- Super lightweight and easy to transport.
- Good quality 5 inch wheels that don’t leave marks on the floor.
- One of the cheapest walkers on the market!
- Perfect as a second walker for around the house.
What could be improved:
- The rear leg sliders can drag a bit on some carpet so you might want to get some Ski Glides.
OasisSpace Heavy Duty Folding Walker
With a max handle height of 39 inches and a wide space between the handles, the HD walker from OasisSpace is a great option for taller and heavier people. Supporting up to 500 pounds, with a wide frame and double 5-inch wheels on the front legs, this is an extremely sturdy unit suitable for both indoors and outdoors. Despite the size and strength it still folds down flat for easy transportation. And because of the light alloy frame it only weights about 8 pounds. We had no problem lifting it up steps or getting it onto the back seat of the car. Why we like it:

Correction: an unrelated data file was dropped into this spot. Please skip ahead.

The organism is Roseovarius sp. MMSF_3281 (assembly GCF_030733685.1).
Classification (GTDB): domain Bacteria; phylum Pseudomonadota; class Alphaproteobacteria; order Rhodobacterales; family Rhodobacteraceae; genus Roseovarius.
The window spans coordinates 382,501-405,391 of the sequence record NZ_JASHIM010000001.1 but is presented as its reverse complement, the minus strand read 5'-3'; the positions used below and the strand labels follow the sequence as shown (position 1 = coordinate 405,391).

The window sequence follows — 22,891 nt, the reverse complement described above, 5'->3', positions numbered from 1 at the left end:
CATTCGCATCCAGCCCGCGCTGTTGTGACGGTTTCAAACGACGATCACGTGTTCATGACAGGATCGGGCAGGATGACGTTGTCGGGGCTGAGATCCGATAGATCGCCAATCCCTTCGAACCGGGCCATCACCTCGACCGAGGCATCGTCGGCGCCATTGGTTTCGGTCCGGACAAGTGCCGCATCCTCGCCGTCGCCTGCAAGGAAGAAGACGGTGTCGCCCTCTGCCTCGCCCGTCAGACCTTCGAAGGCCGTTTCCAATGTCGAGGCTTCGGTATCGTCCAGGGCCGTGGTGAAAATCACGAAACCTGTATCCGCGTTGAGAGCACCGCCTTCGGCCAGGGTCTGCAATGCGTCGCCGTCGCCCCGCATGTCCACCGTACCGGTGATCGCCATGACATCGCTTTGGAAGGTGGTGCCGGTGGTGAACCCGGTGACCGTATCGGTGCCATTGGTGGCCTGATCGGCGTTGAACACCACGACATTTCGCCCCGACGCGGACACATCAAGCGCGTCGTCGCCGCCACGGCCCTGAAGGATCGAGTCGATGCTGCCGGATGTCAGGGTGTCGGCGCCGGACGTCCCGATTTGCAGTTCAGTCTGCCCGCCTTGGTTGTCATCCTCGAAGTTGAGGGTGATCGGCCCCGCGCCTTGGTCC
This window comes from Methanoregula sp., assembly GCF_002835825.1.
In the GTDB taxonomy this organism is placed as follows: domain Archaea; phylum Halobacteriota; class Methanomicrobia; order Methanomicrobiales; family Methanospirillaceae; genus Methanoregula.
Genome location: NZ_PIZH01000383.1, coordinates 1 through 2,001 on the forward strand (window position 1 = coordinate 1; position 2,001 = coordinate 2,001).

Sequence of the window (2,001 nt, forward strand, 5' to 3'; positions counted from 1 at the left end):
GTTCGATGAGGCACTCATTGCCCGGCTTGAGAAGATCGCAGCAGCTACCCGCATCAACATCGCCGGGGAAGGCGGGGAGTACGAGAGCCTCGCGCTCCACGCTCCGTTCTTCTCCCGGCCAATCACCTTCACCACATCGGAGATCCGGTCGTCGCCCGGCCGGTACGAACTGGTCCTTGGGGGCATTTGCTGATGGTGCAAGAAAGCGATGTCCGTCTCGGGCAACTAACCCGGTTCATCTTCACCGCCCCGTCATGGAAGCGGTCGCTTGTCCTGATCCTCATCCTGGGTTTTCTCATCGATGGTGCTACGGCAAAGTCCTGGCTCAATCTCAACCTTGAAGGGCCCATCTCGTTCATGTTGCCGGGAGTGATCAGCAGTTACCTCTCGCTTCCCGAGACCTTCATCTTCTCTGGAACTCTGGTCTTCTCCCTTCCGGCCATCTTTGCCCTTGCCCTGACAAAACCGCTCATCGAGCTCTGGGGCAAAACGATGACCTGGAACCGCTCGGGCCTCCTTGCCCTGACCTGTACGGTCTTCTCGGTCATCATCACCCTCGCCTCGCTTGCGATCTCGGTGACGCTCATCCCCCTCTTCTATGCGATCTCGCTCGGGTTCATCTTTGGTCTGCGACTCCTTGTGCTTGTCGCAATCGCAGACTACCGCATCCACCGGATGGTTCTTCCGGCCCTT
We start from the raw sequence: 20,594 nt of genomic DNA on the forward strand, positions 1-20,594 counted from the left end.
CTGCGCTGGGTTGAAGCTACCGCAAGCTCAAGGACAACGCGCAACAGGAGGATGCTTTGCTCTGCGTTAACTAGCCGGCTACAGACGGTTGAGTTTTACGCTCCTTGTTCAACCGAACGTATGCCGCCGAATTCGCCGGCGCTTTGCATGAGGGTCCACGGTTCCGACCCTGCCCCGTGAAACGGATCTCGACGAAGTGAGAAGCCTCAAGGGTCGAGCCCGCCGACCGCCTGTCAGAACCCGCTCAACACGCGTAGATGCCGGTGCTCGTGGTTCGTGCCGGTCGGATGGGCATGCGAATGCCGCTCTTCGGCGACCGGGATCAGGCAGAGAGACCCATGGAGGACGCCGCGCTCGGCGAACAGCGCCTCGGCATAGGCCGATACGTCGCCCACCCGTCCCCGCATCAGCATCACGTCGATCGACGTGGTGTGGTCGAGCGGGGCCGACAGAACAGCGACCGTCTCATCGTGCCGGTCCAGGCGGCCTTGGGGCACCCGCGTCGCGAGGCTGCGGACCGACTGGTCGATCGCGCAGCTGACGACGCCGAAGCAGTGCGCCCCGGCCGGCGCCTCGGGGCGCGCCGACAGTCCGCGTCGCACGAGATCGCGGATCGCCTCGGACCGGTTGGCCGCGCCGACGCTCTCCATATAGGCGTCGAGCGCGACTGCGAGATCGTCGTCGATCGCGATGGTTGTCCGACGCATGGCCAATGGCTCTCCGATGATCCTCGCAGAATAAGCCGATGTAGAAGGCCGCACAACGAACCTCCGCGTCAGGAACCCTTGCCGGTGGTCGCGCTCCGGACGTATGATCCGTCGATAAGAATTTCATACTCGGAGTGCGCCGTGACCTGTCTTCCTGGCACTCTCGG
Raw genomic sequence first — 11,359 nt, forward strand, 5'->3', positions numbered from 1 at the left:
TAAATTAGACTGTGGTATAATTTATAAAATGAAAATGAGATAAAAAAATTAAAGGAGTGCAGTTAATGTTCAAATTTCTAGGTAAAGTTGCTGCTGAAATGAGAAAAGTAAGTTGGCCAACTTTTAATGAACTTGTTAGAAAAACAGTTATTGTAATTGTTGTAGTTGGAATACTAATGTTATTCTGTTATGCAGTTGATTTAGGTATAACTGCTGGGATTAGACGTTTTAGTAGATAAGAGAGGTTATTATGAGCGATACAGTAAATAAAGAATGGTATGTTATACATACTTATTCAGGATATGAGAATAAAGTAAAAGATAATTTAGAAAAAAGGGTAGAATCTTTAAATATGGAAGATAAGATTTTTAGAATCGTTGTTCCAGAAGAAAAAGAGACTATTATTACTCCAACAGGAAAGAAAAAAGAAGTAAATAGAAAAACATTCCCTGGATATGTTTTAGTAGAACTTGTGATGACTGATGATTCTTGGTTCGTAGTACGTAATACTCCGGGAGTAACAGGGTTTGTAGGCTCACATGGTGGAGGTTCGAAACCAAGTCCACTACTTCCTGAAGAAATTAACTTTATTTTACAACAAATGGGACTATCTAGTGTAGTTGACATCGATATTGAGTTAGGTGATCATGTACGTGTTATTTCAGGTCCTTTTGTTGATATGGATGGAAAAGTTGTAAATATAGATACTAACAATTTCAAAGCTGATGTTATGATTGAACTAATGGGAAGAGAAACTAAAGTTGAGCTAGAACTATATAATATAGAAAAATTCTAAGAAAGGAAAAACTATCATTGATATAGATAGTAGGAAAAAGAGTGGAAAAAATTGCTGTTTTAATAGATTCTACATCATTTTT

- Wide frame perfect for larger people or those with broad shoulders.
- Height-adjust from 31-39 inches.
- FDA approved.
- Heavy duty weight capacity up to 500 pounds.
- Vibrant color that does away with the old “recycled shower curtain rod” look of the past.
What could be improved:
- Some people have troubles with the ski glides falling out.
- The wider frame makes it a little tough to maneuver in tight spaces.
Carex Crosstour Rolling Walker Rollator
Another “Euro” style walker, the Crosstour from Carex is suitable for people up to about 6’4″. Similar in design to the Nitro (although not quite as nice and lacking some of the finer details ) the Crosstour is a solid option if you’re looking for a 4-wheel rollator but find the Nitro a little out of your price range. The handles adjust from a max of 38 inches down to 34 inches — a 4-inch range for those counting — so it will fit most average to above-average height people.Why we like it: